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Montana Field Guide

Montana Field Guides

Silvery Blue - Glaucopsyche lygdamus

Native Species

Global Rank: G5
State Rank: S5

Agency Status
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General Description
[From Ferris and Brown 1981; Scott 1986; Opler and Wright 1999; Glassberg 2001; Pyle 2002] Forewing 1.3-1.6 cm. Uppersurface of both wings with black margin and white unchecked fringe; male bright iridescent sliver-blue, female dark brown with or without blue basally. Undersurface off-white to gray-brown, forewing with single postmedian row of round and white-edged black spots, hindwing spots as large as on forewing to nearly absent, no marginal or submarginal spots on either wing.

Phenology
One flight; February to mid-May in California, mid-May to mid-July at higher elevation and in the north (Scott 1986). May through June in much of western range, late June through August at high elevation and in Alberta and Saskatchewan, February to April in California (Glassberg 2001). Mid-March to early September in Oregon and Washington (Pyle 2002), late March to mid-August in Oregon (Warren 2005), late April to mid-August in southeastern British Columbia (Threatful 1988).

Diagnostic Characteristics
Best determined by a combination of the uppersurface of both wings with black margin and white unchecked fringe; undersurface off-white to gray-brown, forewing with single postmedian row of round and white-edged black spots, hindwing spots as large as on forewing to nearly absent, no marginal or submarginal spots on either wing.

Species Range
Montana Range

Year-round
 


Range Comments
Alaska south to Baja California and central New Mexico, east across boreal Canada to Quebec, Labrador, Newfoundland, south in the east through the Great Lakes Region and Appalachian Mountains to northern Alabama and Georgia (Scott 1986; Opler and Wright 1999; Glassberg 2001); 1676 m to 3230 m elevation in Colorado (Brown 1957; Scott and Scott 1978; Ferris and Brown 1981), 122 m to at least 2743 m elevation in Oregon (Warren 2005), 456 m to 1829 m elevation in southeastern British Columbia (Threatful 1988). In Montana reported throughout the state (Kohler 1980; Stanford and Opler 1993). Locally uncommon to common (Glassberg 2001).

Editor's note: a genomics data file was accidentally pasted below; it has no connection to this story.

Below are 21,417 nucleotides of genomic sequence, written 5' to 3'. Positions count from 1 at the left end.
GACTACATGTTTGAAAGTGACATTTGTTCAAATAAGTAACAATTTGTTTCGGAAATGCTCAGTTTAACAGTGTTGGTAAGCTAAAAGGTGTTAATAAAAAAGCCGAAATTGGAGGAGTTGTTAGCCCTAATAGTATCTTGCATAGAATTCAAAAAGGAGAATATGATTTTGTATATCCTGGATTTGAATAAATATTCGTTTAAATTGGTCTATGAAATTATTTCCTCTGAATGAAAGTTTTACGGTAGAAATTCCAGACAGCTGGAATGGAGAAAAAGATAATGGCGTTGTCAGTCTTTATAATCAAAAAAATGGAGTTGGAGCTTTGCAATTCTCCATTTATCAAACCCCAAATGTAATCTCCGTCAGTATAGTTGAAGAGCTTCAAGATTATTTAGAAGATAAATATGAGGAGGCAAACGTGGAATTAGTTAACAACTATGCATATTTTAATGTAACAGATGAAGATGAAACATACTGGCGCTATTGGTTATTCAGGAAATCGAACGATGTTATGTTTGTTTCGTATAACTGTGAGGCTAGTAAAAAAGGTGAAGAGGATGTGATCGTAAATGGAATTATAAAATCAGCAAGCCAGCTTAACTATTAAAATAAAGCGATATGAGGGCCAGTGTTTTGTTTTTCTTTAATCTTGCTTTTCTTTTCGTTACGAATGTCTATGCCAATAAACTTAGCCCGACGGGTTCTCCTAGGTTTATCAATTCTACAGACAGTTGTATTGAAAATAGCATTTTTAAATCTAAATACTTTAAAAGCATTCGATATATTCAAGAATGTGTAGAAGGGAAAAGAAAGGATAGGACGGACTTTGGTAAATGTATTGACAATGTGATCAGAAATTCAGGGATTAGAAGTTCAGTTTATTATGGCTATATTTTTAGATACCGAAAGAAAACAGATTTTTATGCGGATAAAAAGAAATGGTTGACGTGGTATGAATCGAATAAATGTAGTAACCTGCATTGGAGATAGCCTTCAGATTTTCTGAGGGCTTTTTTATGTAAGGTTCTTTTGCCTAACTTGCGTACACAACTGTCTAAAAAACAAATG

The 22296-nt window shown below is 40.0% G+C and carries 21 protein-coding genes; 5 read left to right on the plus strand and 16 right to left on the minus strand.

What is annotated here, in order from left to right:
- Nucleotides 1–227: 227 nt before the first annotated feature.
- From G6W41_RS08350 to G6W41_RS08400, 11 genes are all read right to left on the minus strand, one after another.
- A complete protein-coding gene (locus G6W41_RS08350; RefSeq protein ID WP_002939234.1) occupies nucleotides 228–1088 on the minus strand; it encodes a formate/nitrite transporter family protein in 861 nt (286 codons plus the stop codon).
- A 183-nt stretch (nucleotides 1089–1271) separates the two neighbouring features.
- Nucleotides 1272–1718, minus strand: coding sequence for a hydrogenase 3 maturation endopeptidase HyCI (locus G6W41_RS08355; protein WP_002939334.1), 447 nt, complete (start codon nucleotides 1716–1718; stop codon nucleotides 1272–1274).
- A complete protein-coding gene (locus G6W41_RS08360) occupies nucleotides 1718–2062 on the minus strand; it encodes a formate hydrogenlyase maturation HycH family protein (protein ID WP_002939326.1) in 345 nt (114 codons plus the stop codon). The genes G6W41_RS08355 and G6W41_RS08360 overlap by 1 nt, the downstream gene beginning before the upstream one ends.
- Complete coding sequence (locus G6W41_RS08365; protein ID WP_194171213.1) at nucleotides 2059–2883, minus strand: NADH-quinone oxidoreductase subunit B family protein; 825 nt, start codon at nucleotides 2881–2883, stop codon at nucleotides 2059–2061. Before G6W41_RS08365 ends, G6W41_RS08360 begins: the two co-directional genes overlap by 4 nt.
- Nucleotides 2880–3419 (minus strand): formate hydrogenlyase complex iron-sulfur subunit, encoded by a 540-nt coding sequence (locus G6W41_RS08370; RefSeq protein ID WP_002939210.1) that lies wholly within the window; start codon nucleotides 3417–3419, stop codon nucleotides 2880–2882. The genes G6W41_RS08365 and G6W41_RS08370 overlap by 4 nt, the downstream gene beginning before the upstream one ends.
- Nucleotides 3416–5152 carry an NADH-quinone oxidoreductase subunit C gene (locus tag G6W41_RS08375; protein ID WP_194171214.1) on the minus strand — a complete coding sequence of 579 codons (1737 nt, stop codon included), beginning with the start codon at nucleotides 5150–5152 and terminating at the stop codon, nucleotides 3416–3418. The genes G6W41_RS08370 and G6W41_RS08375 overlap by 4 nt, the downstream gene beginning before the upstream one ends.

Observations in Montana Natural Heritage Program Database
Number of Observations: 16

(Click on the following maps and charts to see full sized version) Map Help and Descriptions
Relative Density

Recency

 

(Observations spanning multiple months or years are excluded from time charts)



Migration
Non-migratory.

Habitat
Open sites, pasture, grasslands, foothills, montane meadows, bogs, banks of watercourses, avalanche chutes, above treeline in alpine seeps and tundra (Scott 1986; Threatful 1988; Opler and Wright 1999; Glassberg 2001; Pyle 2002). In Glacier National Park, Montana reported from xeric and mesic montane meadows (Debinski 1993), in the Greater Yellowstone Ecosystem reported in wet to xeric montane meadows (Debonski et al 2013).

Food Habits
Larval food plants include Astragalus (multiple species), Hedysarum, Lathyrus (multiple species), Lotus, Lupinus (multiple species), Medicago, Melilotus, Oxytropis, Thermopsis, and Vicea (multiple species) (Scott 1986, 1992, 2006; Pyle 2002; Warren 2005; James and Nunnallee 2011). Adults feed on flower nectar (including Allium, Astragalus, Barbarea, Berberis, Cerastium, Erigeron, Eriogonum, Erysimum, Hymenopappus, Hymenoxys, Harbouria, Iris, Lepidium, Lesquerella, Linum, Lonicera, Medicago, Melilotus, Mertensia, Oxytropis, Phacelia, Physaria, Senecio, Thermopsis, Thlaspi), bird droppings, mammal dung, and mud (Pyle 2002; Warren 2005; Scott 2014).

Reproductive Characteristics
Females lay eggs singly on host plant flower buds, sometimes immature leaves (Scott 1986, 1992, 2006; James and Nunnallee 2011). Number of eggs per ovariole (1/8 of total) about 40 (Ehrlich and Ehrlich 1978). Eggs hatch in 4-6 days (depending on temperature), reach L2 instar in 3-4 days, reach L4 (or L5) instar and pupate 20-21 days (perhaps as much as 26 days) after oviposition, larvae wander off host plant to pupate at plant base, pupal stage overwinters (hibernates) up to 10 months (Scott 1979; Guppy and Shepard 2001; James and Nunnallee 2011). Larvae solitary, feed on flowers, leaves, fruits, do not build nests, are tended by ants (Formica, Myrmecocystus, Taponima) in the wild and captivity (Scott 1986; Ballmer and Pratt 1991; Warren 2005; James and Nunnallee 2011).

References
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Citation for data on this website:
Silvery Blue — Glaucopsyche lygdamus.  Montana Field Guide.  .  Retrieved on , from